Draya’s greatest contribution to society thus far came in 5 words during a Breakfast Club interview in 2013:
Your hoeness can get deleted
If Drake ever gets married, BET would air a special program covering his long journey to true love. And you’d never call him slutty.
But look at Kim Kardashian all happy and shit with Kanye West. You’re still talking about her and Ray J?
There have to be some reasons why we, as a society, care so much more about a woman’s sexual history. And it’s hard to see any that fall outside of controlling what women do with themselves.
As absurd as the exchange between Draya and Charlamagne was in that interview, there’s plenty to unpack.
What is hoeness?
How long should it be held against someone’s character?
Are men hoes?
People fall in love more than once. People find more than one person sexually attractive. Having a sexual past alone doesn’t say anything about a person’s character.
And we believe that notion…when the subject is a male that has sex with women.
Let’s get past the usual complaint about the double standard when it comes to sexual activity among heterosexual men and women. Here’s an implication worth thinking about:
- A man with many partners in his past, or at least desirable ones, has something. Game, masculinity, a list of accomplishments, whatever. Men own or gain more as their sexual histories lengthen.
- A woman with a sexual history loses something as their past lengthens. Trust, respect, the value of their desires for love and intimacy. All of that cheapens.
Their “stock drops”. They’ve been ran through.
They need “saving”.
Why do we act like women are the only vulnerable ones in intimate relationships?
Why do we act like there isn’t something wrong with men who take pride in being at the club not “saving these hoes”? They’re in the same space doing the same things with the same women they treat so condescendingly.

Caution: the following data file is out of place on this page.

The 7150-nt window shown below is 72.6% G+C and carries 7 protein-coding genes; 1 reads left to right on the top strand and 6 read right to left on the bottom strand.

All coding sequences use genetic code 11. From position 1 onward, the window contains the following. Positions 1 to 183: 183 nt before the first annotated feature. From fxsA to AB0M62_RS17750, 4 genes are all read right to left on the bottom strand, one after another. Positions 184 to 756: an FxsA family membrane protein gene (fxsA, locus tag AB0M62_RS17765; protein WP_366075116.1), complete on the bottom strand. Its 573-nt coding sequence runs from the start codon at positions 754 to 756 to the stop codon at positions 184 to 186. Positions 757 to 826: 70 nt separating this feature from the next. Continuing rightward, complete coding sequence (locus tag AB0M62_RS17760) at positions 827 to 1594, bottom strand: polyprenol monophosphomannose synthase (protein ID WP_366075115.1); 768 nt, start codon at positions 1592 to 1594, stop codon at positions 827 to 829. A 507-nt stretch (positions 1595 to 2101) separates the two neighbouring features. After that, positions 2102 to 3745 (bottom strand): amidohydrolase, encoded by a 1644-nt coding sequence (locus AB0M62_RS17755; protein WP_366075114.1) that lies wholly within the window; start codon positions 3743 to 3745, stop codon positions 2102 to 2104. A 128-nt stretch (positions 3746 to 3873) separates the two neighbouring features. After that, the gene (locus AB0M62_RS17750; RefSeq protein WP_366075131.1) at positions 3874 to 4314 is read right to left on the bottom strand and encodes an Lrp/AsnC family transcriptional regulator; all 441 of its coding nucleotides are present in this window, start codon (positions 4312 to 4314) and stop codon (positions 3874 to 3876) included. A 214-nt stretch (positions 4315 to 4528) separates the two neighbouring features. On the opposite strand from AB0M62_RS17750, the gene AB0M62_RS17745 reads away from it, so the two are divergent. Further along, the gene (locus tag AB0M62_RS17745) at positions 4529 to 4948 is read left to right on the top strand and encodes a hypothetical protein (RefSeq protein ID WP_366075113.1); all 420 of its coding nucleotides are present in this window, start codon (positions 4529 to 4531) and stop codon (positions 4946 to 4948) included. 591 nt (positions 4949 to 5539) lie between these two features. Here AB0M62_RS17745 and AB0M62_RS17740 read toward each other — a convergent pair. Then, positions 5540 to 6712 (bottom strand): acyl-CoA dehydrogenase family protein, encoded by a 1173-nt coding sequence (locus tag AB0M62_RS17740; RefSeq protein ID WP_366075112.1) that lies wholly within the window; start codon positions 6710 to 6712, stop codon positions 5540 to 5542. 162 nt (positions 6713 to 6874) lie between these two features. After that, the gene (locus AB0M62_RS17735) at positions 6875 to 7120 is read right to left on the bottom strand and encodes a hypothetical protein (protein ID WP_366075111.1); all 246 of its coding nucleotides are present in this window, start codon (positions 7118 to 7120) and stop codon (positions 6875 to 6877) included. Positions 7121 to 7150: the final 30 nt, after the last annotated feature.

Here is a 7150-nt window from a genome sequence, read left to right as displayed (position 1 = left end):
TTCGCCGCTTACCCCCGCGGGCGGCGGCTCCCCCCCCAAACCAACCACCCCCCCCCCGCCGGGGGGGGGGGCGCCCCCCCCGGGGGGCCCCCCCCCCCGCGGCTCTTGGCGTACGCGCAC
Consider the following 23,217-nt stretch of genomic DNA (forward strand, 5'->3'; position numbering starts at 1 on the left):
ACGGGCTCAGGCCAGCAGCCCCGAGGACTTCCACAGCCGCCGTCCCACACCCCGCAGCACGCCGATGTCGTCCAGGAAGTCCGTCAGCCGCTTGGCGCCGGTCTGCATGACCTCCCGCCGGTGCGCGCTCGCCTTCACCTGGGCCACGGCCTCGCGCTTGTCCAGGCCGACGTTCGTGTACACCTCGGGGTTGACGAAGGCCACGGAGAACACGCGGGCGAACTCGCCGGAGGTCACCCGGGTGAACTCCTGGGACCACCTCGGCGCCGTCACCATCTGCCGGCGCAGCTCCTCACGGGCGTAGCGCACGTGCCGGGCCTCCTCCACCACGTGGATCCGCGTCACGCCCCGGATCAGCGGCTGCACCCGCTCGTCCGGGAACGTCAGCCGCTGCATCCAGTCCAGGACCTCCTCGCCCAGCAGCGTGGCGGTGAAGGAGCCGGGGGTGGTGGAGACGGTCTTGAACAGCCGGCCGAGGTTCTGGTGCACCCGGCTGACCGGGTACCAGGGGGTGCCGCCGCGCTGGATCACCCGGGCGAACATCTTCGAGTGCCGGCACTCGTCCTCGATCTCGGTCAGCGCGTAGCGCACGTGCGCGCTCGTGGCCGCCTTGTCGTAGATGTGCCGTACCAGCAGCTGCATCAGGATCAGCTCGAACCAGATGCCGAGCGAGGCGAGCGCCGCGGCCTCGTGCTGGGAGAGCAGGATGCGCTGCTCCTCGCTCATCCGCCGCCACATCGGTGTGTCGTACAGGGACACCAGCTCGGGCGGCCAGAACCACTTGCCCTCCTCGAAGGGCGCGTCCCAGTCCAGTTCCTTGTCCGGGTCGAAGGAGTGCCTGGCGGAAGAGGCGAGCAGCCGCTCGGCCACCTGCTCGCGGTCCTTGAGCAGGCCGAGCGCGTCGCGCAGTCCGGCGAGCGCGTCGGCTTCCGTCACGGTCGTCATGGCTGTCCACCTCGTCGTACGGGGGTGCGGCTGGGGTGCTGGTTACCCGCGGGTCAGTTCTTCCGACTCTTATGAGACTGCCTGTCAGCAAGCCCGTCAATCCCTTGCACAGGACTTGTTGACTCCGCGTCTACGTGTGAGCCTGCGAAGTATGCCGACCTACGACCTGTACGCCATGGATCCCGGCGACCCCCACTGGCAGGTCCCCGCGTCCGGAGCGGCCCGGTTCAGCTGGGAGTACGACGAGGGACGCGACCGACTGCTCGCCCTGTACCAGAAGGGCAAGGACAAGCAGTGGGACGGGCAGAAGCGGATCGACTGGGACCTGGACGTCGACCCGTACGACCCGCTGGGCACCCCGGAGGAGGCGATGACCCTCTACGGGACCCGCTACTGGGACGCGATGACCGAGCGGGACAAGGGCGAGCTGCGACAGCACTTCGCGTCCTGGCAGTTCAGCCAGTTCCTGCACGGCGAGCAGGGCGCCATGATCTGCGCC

Frankly, women are much more adept at living with their vulnerabilities in love and intimacy than men are. It’s not by choice, but they are.
We make it easy for men to get out of emotional responsibility. Distance from emotion, and acting out to compensate for male insecurities, are treated as normal in the public eye.
“He’s abusive, why don’t you leave?” instead of, “Why does he continue to do this?”
“Why are some women still at the club looking for love?” instead of, “Why do men continue to prey on women at the club?” Or more generally, “Why do we teach men to think of sexual and emotional interactions as separate?”
These are tough questions to be honest about. And if given the privilege to not deal with them, why would men want to seek out their vulnerability?
The more I think about it, that notion explains a lot of unhealthy behavior men exhibit in intimate relationships.
“I’ve been married for some years, our sex life has kind of dulled, and I’m not willing to work out why or how it can be solved. I’ll cheat!”
In a study done by marriage counselor M. Gary Neuman on 200 men who have cheated, 48 percent of them did so due to emotional dissatisfaction. Only 12 percent of them actually thought their accomplice was more attractive than their spouse. So men aren’t necessarily moving on to better things, they’re just unhappy and don’t know how to deal with it!
Or maybe, “She’s too much of her own person. She threatens my ego. Tell her about it? No, I’d feel weak. I’d rather smack her.”
Take it from these testimonials on the Oprah Winfrey Show. An inability to communicate insecurities leads to doing shit to regain a sense of control. Something a man is supposed to have, right?
It’s easy to point to women as the problem when the only solution we have in mind is to avoid criticizing men.
We don’t expect men to be responsible in these interactions. There’s a lot we don’t expect men to be responsible for, period.
Watching Draya field invasive questions about her love life is meant to be entertaining. And honestly, it is. But it takes entitlement for a man to laugh at Draya while not thinking of men’s behavior using the same standard.
It’s gonna take more than Beyoncé and mainstream feminism to change our expectations of straight men.